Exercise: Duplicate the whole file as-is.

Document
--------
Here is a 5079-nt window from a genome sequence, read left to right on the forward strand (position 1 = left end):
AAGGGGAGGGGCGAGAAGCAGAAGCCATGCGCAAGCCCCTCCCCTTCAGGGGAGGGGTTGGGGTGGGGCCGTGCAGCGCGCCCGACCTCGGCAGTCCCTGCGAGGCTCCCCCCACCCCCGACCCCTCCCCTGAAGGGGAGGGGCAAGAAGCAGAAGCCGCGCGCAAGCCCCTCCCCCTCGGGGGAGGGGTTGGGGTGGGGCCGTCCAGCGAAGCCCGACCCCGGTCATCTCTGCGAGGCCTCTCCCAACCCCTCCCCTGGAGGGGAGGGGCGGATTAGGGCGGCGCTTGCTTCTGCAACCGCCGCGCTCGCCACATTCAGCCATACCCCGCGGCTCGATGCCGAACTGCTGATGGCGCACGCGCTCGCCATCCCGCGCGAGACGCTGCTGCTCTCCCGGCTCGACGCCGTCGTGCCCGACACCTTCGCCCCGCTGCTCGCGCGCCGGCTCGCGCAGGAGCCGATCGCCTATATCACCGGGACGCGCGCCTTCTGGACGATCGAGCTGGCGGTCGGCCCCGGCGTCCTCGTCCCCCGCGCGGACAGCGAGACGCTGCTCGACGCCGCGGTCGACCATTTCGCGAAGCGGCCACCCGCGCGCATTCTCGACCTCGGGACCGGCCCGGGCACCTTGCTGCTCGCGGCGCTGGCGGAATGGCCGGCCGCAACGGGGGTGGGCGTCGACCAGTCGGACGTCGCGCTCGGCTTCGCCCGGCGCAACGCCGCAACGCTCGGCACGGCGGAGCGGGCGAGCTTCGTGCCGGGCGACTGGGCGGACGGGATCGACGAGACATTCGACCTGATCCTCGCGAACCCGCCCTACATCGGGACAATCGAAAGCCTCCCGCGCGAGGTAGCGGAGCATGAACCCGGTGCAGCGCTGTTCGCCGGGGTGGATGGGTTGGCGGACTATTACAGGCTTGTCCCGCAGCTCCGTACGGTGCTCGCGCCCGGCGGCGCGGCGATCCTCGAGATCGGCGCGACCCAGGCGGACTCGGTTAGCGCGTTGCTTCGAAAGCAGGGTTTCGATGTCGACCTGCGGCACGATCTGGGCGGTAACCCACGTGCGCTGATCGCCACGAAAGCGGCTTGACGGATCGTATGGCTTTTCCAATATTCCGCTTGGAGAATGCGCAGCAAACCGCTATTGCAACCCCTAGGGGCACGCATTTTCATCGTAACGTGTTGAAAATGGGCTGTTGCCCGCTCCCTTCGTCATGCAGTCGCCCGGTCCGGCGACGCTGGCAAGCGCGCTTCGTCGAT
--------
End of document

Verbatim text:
Here is a 5079-nt window from a genome sequence, read left to right on the forward strand (position 1 = left end):
AAGGGGAGGGGCGAGAAGCAGAAGCCATGCGCAAGCCCCTCCCCTTCAGGGGAGGGGTTGGGGTGGGGCCGTGCAGCGCGCCCGACCTCGGCAGTCCCTGCGAGGCTCCCCCCACCCCCGACCCCTCCCCTGAAGGGGAGGGGCAAGAAGCAGAAGCCGCGCGCAAGCCCCTCCCCCTCGGGGGAGGGGTTGGGGTGGGGCCGTCCAGCGAAGCCCGACCCCGGTCATCTCTGCGAGGCCTCTCCCAACCCCTCCCCTGGAGGGGAGGGGCGGATTAGGGCGGCGCTTGCTTCTGCAACCGCCGCGCTCGCCACATTCAGCCATACCCCGCGGCTCGATGCCGAACTGCTGATGGCGCACGCGCTCGCCATCCCGCGCGAGACGCTGCTGCTCTCCCGGCTCGACGCCGTCGTGCCCGACACCTTCGCCCCGCTGCTCGCGCGCCGGCTCGCGCAGGAGCCGATCGCCTATATCACCGGGACGCGCGCCTTCTGGACGATCGAGCTGGCGGTCGGCCCCGGCGTCCTCGTCCCCCGCGCGGACAGCGAGACGCTGCTCGACGCCGCGGTCGACCATTTCGCGAAGCGGCCACCCGCGCGCATTCTCGACCTCGGGACCGGCCCGGGCACCTTGCTGCTCGCGGCGCTGGCGGAATGGCCGGCCGCAACGGGGGTGGGCGTCGACCAGTCGGACGTCGCGCTCGGCTTCGCCCGGCGCAACGCCGCAACGCTCGGCACGGCGGAGCGGGCGAGCTTCGTGCCGGGCGACTGGGCGGACGGGATCGACGAGACATTCGACCTGATCCTCGCGAACCCGCCCTACATCGGGACAATCGAAAGCCTCCCGCGCGAGGTAGCGGAGCATGAACCCGGTGCAGCGCTGTTCGCCGGGGTGGATGGGTTGGCGGACTATTACAGGCTTGTCCCGCAGCTCCGTACGGTGCTCGCGCCCGGCGGCGCGGCGATCCTCGAGATCGGCGCGACCCAGGCGGACTCGGTTAGCGCGTTGCTTCGAAAGCAGGGTTTCGATGTCGACCTGCGGCACGATCTGGGCGGTAACCCACGTGCGCTGATCGCCACGAAAGCGGCTTGACGGATCGTATGGCTTTTCCAATATTCCGCTTGGAGAATGCGCAGCAAACCGCTATTGCAACCCCTAGGGGCACGCATTTTCATCGTAACGTGTTGAAAATGGGCTGTTGCCCGCTCCCTTCGTCATGCAGTCGCCCGGTCCGGCGACGCTGGCAAGCGCGCTTCGTCGAT